“If the hydropower project is approved, then it will be approved for the next 90 years. We do not know what is to come in 90 years. What we do know is that water is vital for our existence and if we allow TIWAG to withdraw that water, that might seriously affect not only nature but communities in this valley.”

the bogs

WWF/Sebastian Frölich

Transplanting the Biodiversity?

The conflict between electricity production and nature protection is clearly going to be a big part of our future.

Johann Herdina says that in 2020, TIWAG came up with an ingenious mitigation solution. They transferred some biologically important turf from a fenland area (a swamp like area) to a different location in order to make way for a hydropower project in the Kühtai valley. They took thick turf sections, including the insects that lived there and then simply transplanted them to an area that was safe from from the hydroelectric project.

I can only describe it as being a bit like a skin graft or a hair transplant and tea bags. Herdina is very proud of the results.

“We have just shown with the project in Kühtai that we have transplanted one of these biologically important places into another place and it has worked perfectly.”



Marianne Götsch scoffs at the project, arguing that sensitive ecosystems are too complex to be treated that way.

What Are The Alternatives?

But we can’t heat our homes or power our lives on complaints and objections alone. If Austria say no to this project, then we’ll have to find the renewable sources of energy elsewhere. But where?

Marianne Götsch points to a study from Greens politician Gebi Mair that suggests all 2 billion euros that are due to be invested in the Kaunertal expansion project would better invested in covering Tyrolean roofs with solar panels.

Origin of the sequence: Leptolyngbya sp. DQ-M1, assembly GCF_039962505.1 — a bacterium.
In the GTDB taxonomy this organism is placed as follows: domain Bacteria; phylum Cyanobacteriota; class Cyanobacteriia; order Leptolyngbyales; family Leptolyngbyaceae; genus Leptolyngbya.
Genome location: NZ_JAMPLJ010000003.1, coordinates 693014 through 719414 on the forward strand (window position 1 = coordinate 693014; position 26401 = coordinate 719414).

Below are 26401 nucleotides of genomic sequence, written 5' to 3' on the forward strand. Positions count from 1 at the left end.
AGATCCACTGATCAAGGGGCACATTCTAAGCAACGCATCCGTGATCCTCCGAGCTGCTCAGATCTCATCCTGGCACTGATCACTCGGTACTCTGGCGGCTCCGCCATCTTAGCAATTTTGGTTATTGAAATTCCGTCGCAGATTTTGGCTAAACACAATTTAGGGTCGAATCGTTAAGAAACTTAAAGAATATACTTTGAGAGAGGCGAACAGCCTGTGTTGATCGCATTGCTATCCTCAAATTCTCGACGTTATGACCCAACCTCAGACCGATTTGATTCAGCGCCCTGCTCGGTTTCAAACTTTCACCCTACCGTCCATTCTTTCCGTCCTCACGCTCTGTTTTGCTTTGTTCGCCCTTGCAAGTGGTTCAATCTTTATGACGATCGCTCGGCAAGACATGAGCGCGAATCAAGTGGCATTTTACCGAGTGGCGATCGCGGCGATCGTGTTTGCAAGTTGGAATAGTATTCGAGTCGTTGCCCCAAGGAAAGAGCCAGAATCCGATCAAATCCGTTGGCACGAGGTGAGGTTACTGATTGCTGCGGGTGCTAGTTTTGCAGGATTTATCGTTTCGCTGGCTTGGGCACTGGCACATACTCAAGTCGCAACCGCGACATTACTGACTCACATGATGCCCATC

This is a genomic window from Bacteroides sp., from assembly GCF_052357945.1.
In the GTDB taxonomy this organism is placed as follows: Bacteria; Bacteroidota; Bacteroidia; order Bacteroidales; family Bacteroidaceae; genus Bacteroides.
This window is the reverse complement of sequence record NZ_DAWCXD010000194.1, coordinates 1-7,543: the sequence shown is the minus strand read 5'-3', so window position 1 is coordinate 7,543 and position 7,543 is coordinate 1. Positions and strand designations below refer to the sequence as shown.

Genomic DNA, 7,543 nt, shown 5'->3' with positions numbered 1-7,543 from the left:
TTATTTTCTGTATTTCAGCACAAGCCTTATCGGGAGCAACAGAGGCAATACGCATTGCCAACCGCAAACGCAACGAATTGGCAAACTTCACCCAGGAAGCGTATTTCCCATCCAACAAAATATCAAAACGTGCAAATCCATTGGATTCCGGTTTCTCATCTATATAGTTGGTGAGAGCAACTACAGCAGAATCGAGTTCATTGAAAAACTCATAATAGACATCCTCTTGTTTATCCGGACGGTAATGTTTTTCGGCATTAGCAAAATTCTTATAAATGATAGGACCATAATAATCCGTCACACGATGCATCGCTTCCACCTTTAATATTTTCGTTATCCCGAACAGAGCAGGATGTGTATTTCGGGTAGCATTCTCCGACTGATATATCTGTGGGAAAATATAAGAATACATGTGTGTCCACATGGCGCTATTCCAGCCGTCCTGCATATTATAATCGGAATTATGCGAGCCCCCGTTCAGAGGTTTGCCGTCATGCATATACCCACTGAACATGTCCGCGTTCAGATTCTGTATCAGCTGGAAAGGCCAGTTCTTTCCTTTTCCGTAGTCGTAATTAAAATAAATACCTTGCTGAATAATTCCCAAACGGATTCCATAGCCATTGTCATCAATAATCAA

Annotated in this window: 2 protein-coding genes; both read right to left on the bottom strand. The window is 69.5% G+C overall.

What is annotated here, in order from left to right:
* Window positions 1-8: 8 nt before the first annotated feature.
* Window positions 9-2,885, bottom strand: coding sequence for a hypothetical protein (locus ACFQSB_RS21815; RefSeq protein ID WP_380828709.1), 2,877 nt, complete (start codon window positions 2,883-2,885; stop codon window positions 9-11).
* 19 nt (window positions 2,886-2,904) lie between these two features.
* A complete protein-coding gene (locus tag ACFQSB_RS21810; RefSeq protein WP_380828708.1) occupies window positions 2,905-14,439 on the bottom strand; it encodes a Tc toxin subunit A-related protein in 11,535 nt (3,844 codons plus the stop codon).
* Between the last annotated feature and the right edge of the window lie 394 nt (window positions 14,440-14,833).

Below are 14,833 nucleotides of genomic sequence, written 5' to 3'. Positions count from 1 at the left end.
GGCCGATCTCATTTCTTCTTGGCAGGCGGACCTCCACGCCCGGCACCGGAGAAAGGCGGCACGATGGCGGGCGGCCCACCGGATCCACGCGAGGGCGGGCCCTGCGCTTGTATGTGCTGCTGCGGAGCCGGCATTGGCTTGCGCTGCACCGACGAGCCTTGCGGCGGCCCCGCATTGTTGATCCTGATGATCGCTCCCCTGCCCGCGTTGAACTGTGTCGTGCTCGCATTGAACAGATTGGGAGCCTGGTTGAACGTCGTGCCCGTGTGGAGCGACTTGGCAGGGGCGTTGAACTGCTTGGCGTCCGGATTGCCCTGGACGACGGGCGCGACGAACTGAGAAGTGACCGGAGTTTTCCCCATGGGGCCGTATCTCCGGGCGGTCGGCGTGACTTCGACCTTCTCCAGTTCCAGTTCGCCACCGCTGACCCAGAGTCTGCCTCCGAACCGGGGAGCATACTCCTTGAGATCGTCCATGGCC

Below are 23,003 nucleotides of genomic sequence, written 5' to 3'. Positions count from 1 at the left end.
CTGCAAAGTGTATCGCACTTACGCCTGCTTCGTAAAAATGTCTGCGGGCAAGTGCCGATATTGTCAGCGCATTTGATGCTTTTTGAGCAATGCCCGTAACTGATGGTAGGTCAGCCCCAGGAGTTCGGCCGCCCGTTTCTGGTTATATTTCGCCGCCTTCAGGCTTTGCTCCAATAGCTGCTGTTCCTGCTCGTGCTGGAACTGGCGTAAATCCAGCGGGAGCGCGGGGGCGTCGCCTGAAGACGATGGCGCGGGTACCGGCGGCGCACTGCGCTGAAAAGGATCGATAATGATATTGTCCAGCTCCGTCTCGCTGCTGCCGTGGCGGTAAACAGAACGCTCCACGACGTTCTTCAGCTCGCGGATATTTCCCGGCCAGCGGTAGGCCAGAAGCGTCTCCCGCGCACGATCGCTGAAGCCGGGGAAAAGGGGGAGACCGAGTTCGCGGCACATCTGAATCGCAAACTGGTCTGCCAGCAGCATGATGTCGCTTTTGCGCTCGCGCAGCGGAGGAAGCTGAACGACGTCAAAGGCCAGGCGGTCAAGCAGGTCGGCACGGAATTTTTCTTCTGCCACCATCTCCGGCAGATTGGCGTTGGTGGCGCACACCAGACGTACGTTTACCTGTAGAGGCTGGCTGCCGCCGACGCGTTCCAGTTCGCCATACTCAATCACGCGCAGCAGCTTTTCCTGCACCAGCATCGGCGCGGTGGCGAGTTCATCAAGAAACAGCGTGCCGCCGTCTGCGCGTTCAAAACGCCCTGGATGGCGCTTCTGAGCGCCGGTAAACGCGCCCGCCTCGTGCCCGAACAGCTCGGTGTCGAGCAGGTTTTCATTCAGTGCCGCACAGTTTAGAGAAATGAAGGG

“If the same money was to be put in photovoltaic energy,” she says, “you could have more energy and faster and with less problems and conflicts with people and nature.”

A solar panel


Photovoltaics (PV)is poorly expanded in Tyrol - at the moment 95,5% of the renewable energy production in Tyrol comes from hydropower, only 1,5 % from PV. Herdina points to issues with permits on private properties and problems of roof-loads causing by the wetter snow of modern winters – another byproduct of the climate crisis. He says TIWAG has a big investment plan in solar but that hydropower expansion must remain part of the mix.

Why don’t we just reduce consumption?

High up in the Platzertal I meet a herder called Matthias, who spends his summer up here in this magnificent, if lonely, valley looking over his cows. He says the loss of this landscape would be very sad and a waste. Once the valley is gone its gone, he says, and the voracious way we consume and, indeed, waste energy means that, unless we change our behaviour, we will never be satisfied. Irreplaceable nature will be destroyed so that we can plug more and more things in.